Tom DiNapoli

New York State Comptroller Tom DiNapoli. (AP Photo/Mike Groll)

With a growing number of aging inmates, state Comptroller Tom DiNapoli said Tuesday the state's prison system is facing challenges, including increasing health care costs. 

A report released by DiNapoli found the number of inmates age 50 and older increased 46 percent from 2007 to 2016. The rise occurred as the state's overall inmate population declined over the last decade. 

In 2007, there were 63,304 inmates in the state prison system and nearly 11 percent of them — 6,945 — were at least 50 years old. 

Last year, there were 52,344 inmates being held in the state's correctional facilities and 19 percent — 10,140 — were age 50 and older. 

The rising number of older inmates could be a factor as the state's prisoner health care costs increase. The state doesn't have costs by age group available, DiNapoli's review found inmate health care costs increased to more than $380 million in the 2015-16 fiscal year. The health care expenses rose $64.5 million over a three-year period. 

DiNapoli said more data is needed to help the Department of Corrections and Community Supervision and lawmakers to develop strategies for addressing the rising costs. 

"New York must confront the challenges of an aging inmate population," DiNapoli said in a statement. "We need to better understand and study the issues and examine what others are doing effectively to determine an approach that protects taxpayers, keeps the public safe and provides humane care."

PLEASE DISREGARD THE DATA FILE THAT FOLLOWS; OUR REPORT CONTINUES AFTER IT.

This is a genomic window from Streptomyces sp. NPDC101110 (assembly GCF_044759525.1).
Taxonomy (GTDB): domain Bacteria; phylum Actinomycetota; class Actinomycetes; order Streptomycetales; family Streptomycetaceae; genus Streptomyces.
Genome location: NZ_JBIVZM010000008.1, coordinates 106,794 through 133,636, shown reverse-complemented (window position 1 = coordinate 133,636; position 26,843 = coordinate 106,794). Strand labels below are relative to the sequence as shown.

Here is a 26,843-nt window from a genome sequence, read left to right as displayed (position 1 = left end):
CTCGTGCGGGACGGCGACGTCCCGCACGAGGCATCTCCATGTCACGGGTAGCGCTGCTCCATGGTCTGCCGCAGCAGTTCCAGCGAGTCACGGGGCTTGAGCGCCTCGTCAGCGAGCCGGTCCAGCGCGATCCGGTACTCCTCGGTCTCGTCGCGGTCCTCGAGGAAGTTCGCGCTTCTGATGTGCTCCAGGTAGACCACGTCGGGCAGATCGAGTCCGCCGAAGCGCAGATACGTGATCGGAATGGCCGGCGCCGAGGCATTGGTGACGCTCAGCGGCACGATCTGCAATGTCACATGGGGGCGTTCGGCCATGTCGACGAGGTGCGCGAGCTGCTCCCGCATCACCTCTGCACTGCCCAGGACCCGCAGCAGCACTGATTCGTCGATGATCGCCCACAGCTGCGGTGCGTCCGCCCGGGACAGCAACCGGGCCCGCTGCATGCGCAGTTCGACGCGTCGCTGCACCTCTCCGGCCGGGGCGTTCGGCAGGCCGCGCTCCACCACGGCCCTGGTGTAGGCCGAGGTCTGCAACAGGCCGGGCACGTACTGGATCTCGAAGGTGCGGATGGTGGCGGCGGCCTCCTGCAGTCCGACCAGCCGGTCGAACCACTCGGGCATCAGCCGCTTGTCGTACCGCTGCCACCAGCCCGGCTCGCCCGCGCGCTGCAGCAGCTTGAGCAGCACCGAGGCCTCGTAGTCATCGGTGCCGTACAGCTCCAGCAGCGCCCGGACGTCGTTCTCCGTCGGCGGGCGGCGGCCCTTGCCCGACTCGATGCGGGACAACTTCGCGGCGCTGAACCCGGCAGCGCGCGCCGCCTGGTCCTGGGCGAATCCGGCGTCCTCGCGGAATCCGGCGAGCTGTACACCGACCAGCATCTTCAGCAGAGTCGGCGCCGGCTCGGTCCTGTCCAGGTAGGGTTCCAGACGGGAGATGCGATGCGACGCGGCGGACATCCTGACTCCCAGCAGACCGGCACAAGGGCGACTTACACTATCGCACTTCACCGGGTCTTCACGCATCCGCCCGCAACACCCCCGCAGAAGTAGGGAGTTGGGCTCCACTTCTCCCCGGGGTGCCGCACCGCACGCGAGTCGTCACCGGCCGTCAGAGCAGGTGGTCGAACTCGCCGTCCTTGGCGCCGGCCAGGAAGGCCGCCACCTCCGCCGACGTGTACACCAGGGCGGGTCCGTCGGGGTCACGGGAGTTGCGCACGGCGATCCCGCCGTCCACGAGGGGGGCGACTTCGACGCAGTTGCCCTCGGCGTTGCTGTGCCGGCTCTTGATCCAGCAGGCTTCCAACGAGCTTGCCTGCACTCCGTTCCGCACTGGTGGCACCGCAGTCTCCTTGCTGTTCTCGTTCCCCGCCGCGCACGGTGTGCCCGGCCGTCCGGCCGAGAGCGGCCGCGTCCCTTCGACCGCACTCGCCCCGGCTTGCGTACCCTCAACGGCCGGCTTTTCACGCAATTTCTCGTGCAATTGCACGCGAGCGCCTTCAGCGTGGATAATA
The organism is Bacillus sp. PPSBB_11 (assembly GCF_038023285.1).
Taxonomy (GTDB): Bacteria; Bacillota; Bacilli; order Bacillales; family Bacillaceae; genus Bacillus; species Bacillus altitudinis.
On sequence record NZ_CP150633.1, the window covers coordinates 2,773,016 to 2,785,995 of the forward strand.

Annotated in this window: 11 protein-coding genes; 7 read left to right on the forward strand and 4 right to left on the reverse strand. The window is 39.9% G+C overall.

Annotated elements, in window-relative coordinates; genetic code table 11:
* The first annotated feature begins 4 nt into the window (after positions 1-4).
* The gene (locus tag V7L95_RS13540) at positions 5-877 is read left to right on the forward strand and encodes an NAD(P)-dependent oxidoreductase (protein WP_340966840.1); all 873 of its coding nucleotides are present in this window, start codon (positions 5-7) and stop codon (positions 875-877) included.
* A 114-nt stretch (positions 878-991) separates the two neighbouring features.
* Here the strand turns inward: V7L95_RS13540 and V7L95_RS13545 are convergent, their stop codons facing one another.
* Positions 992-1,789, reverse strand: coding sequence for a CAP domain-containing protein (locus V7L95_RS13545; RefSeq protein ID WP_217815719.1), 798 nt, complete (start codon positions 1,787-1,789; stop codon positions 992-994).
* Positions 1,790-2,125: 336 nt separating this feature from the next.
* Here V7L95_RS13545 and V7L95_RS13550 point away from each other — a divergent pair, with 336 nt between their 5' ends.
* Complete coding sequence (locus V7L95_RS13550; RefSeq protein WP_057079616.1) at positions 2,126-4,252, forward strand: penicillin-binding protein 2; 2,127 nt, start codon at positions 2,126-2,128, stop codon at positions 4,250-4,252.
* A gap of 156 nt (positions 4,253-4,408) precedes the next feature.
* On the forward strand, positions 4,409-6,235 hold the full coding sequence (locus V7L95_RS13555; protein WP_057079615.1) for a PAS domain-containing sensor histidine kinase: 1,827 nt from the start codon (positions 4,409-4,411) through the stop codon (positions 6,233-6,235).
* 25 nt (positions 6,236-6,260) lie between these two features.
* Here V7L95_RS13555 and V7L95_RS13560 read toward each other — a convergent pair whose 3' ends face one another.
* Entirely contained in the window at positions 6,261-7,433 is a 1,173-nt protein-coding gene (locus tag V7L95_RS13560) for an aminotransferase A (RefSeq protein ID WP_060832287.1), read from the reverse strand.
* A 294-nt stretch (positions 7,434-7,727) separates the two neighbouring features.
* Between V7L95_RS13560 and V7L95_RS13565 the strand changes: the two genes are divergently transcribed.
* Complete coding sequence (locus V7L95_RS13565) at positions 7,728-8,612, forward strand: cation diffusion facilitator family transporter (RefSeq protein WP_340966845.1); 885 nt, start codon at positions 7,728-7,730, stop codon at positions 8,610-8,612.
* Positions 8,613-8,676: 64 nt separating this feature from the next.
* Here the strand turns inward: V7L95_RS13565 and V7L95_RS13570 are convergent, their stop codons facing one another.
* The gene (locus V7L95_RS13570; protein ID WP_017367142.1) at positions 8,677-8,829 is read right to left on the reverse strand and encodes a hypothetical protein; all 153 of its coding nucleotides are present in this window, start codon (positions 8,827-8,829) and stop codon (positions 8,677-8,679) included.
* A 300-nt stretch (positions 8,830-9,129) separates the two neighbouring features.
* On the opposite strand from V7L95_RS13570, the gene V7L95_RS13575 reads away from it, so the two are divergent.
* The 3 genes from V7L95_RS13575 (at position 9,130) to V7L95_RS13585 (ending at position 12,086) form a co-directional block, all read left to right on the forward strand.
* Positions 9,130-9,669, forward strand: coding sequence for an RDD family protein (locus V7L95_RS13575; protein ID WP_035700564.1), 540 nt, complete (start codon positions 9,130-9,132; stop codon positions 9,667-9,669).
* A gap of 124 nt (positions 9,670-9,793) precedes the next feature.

There are a few ideas floated by DiNapoli in the report. He touted the benefits of medical parole, which has allowed for the release of 327 inmates since the program was established in 1992. The state has saved more than $15 million by granting medical parole to certain inmates, state officials said. 

Recidivism rates are generally low for older inmates and that's especially true for those who are released on medical parole. From 1992 through 2014, only six inmates who were granted medical parole returned to prison. 

Executive clemency is another possibility, but it's only granted in rare cases. Since 2006, governors have received 2,601 petitions for executive clemency. Fifteen of the requests were granted. 

There are facilities within DOCCS that aid aging inmates, including a 30-bed unit at Fishkill Correctional Facility that treats inmates with Alzheimer's, Huntington's and and Parkinson's diseases. 

In his executive budget proposal this year, Gov. Andrew Cuomo called for nearly $500,000 to create a 50-bed dormitory at Ulster Correctional Facility that would house inmates who are age 55 or older. 

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